Star Traders: Introduction
Category : Star Traders
The Star Tsar is no more. Rumors have spread to every corner of the galaxy; retirement, assassination, and treason have proven the most popular speculations, but only one actual truth has emerged: the head of the largest civil organization in the galaxy, the omnipresent Trade Commissariat, must be replaced. The galaxy’s most powerful trade organization can only be leaderless for so long before the economy grinds to a halt. Steps must be taken to fill that void. Hints, vague at first, had been circulating about who the new Star Tsar would be. Some said the Emperor would make the obvious choice — a long-term senator, favored by the mega-corporations. Others, analyzing the Emperor’s more recent tendencies, pronounced it would be a crony of his, currently on the board of the Galactic Bank. No one was prepared for what the Emperor actually announced: to determine the new Star Tsar, there would be a trade competition. Anyone, any citizen of the Empire, would be eligible to compete.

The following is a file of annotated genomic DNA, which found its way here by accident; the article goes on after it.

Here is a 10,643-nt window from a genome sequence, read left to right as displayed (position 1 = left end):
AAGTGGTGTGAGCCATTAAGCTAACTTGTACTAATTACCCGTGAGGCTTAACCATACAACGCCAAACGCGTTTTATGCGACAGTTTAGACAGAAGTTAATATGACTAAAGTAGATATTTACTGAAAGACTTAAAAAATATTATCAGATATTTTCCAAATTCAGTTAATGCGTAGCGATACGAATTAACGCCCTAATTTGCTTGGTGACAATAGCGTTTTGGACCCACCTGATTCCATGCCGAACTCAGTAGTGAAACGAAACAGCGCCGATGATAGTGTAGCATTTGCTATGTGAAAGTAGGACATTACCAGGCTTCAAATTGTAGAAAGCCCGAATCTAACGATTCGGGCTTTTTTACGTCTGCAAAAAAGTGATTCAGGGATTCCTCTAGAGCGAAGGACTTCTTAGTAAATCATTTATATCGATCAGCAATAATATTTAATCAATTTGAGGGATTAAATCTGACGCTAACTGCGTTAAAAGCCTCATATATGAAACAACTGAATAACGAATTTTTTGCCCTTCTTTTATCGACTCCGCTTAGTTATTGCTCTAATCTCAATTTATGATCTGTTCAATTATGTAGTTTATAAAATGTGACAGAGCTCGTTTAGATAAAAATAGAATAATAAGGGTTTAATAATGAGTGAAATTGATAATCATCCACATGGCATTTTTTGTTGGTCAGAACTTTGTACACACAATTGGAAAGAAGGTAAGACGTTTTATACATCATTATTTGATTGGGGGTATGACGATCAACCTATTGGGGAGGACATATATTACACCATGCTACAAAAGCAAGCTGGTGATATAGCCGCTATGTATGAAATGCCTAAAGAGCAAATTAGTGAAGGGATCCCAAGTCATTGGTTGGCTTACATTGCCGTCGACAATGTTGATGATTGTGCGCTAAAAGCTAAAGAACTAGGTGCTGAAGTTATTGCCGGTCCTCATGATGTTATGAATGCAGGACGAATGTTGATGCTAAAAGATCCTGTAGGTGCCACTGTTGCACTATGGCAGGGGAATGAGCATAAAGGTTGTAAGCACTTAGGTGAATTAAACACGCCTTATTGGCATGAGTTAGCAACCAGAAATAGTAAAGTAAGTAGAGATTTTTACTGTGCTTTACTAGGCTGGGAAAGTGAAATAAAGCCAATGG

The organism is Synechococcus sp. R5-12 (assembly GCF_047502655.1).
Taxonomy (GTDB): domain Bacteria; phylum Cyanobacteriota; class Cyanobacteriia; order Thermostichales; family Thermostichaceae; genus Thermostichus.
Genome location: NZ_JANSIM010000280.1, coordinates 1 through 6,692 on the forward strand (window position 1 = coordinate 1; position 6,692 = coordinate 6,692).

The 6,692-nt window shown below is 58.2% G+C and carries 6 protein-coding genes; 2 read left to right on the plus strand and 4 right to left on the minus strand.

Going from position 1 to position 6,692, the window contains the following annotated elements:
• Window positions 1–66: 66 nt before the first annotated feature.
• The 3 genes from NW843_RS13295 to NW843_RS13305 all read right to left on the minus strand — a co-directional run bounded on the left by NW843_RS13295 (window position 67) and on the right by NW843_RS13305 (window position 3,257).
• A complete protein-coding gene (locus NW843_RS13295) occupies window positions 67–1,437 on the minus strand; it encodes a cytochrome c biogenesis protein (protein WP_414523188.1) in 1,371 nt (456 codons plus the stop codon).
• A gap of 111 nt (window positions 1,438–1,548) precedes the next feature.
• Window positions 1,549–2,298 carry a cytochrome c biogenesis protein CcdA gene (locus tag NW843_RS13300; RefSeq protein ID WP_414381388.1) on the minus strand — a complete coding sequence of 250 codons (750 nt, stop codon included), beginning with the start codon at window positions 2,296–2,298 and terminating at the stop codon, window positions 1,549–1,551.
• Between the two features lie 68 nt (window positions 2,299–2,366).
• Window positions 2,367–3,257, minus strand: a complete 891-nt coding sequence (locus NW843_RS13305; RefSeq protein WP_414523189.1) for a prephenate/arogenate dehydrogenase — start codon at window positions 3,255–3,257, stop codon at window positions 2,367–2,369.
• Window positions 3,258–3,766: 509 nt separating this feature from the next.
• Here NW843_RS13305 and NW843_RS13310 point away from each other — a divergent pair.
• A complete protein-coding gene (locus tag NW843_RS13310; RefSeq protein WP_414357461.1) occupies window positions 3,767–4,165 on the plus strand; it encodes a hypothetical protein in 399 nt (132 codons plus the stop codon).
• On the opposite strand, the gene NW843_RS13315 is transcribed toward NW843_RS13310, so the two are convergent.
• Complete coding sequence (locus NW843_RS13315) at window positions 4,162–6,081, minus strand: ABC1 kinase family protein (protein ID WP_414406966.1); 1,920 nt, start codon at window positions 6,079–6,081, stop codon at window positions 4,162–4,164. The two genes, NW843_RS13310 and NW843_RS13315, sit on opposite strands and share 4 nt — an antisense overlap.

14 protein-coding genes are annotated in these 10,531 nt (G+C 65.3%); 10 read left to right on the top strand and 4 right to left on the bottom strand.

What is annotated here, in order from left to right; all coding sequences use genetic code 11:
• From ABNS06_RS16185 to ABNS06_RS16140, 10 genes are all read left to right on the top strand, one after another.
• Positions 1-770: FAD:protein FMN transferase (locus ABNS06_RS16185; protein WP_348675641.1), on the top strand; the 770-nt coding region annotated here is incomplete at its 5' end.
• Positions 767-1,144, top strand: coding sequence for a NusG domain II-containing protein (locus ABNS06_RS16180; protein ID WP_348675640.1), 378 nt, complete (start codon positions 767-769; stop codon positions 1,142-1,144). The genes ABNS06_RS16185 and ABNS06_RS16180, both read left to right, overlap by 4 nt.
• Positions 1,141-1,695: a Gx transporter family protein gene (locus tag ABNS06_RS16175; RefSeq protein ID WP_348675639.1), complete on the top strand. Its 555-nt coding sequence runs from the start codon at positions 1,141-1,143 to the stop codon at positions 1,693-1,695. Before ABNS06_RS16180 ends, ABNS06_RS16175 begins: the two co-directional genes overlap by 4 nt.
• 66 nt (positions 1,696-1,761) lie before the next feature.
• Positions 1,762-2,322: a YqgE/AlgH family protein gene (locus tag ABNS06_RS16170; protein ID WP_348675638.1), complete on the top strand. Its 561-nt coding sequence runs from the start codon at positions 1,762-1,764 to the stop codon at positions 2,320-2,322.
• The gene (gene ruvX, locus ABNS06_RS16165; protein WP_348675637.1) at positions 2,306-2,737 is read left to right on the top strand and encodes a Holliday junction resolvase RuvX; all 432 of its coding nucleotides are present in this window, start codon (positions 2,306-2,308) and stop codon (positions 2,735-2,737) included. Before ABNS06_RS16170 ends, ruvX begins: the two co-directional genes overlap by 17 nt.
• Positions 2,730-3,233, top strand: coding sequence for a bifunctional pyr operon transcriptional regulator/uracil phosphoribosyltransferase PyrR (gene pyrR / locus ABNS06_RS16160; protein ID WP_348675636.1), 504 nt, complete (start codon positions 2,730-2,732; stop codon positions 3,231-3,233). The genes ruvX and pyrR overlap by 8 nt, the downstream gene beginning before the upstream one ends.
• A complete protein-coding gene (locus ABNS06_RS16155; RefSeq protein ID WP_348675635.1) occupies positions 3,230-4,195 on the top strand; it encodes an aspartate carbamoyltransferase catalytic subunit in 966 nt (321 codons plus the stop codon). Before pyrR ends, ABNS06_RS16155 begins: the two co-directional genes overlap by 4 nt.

The Emperor declared a convocation to be held at the imperial capitol on Laumer to reveal the rules for this unprecedented measure. Thousands flocked to the great amphitheater to hear the Emperor’s declaration. Millions more watched a live presentation on the trideo stations. Everyone wanted to know the criteria for the Emperor’s choice of a new Star Tsar. Unofficially, some of the rules had already filtered out: lone captains; single ships; it was to be about trade, not war, so no weapons were to be allowed. Little more had leaked, but it was enough to attract a cross-section of the galactic citizenry.
At the amphitheater, the crowds mingled together, awaiting the appearance of the Emperor. Small-time traders rubbed shoulders with corporate-backed pilots. Independently wealthy captains shared drinks with owners one payment ahead of repossession. Every economic class, all social strata were represented on the floor of the coliseum, each hoping for a chance for fortune, glory and the Emperor’s favor.
The competition would be open to any citizen, but looking across the floor — at the anxious faces, the calm demeanor, the nervous glances — a handful of people stood out from the crowd. Scattered across the amphitheater, they each had a certain something that set them apart from the others. Like that one, standing in the corner …